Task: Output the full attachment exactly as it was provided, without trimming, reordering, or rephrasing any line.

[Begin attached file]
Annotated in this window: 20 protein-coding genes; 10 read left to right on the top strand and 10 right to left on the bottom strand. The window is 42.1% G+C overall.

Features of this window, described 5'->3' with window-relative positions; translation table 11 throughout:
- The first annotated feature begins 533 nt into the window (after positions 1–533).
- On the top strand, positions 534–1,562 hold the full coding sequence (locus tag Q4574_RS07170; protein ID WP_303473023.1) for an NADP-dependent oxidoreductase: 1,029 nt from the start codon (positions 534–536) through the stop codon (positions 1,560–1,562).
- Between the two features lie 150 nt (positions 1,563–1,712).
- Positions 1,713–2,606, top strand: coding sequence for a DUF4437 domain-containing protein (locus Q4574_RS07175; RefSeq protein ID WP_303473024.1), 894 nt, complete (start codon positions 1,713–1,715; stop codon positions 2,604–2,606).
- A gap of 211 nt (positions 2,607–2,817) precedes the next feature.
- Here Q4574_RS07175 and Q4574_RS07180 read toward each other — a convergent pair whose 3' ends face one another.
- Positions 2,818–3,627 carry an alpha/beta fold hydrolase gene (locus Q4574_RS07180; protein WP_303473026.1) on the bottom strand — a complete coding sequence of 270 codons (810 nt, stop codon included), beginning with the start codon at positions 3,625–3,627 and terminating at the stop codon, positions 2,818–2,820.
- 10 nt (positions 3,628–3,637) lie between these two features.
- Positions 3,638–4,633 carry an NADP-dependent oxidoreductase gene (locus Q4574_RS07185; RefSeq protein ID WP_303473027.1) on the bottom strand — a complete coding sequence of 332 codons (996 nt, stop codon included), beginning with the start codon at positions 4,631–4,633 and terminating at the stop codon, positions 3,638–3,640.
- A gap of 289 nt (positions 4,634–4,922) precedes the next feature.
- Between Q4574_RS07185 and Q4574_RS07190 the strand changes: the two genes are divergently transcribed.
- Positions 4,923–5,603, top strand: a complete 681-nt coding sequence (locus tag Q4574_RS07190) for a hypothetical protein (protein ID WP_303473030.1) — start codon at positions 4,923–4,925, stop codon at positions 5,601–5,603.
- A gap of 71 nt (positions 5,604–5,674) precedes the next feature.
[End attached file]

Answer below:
Annotated in this window: 20 protein-coding genes; 10 read left to right on the top strand and 10 right to left on the bottom strand. The window is 42.1% G+C overall.

Features of this window, described 5'->3' with window-relative positions; translation table 11 throughout:
- The first annotated feature begins 533 nt into the window (after positions 1–533).
- On the top strand, positions 534–1,562 hold the full coding sequence (locus tag Q4574_RS07170; protein ID WP_303473023.1) for an NADP-dependent oxidoreductase: 1,029 nt from the start codon (positions 534–536) through the stop codon (positions 1,560–1,562).
- Between the two features lie 150 nt (positions 1,563–1,712).
- Positions 1,713–2,606, top strand: coding sequence for a DUF4437 domain-containing protein (locus Q4574_RS07175; RefSeq protein ID WP_303473024.1), 894 nt, complete (start codon positions 1,713–1,715; stop codon positions 2,604–2,606).
- A gap of 211 nt (positions 2,607–2,817) precedes the next feature.
- Here Q4574_RS07175 and Q4574_RS07180 read toward each other — a convergent pair whose 3' ends face one another.
- Positions 2,818–3,627 carry an alpha/beta fold hydrolase gene (locus Q4574_RS07180; protein WP_303473026.1) on the bottom strand — a complete coding sequence of 270 codons (810 nt, stop codon included), beginning with the start codon at positions 3,625–3,627 and terminating at the stop codon, positions 2,818–2,820.
- 10 nt (positions 3,628–3,637) lie between these two features.
- Positions 3,638–4,633 carry an NADP-dependent oxidoreductase gene (locus Q4574_RS07185; RefSeq protein ID WP_303473027.1) on the bottom strand — a complete coding sequence of 332 codons (996 nt, stop codon included), beginning with the start codon at positions 4,631–4,633 and terminating at the stop codon, positions 3,638–3,640.
- A gap of 289 nt (positions 4,634–4,922) precedes the next feature.
- Between Q4574_RS07185 and Q4574_RS07190 the strand changes: the two genes are divergently transcribed.
- Positions 4,923–5,603, top strand: a complete 681-nt coding sequence (locus tag Q4574_RS07190) for a hypothetical protein (protein ID WP_303473030.1) — start codon at positions 4,923–4,925, stop codon at positions 5,601–5,603.
- A gap of 71 nt (positions 5,604–5,674) precedes the next feature.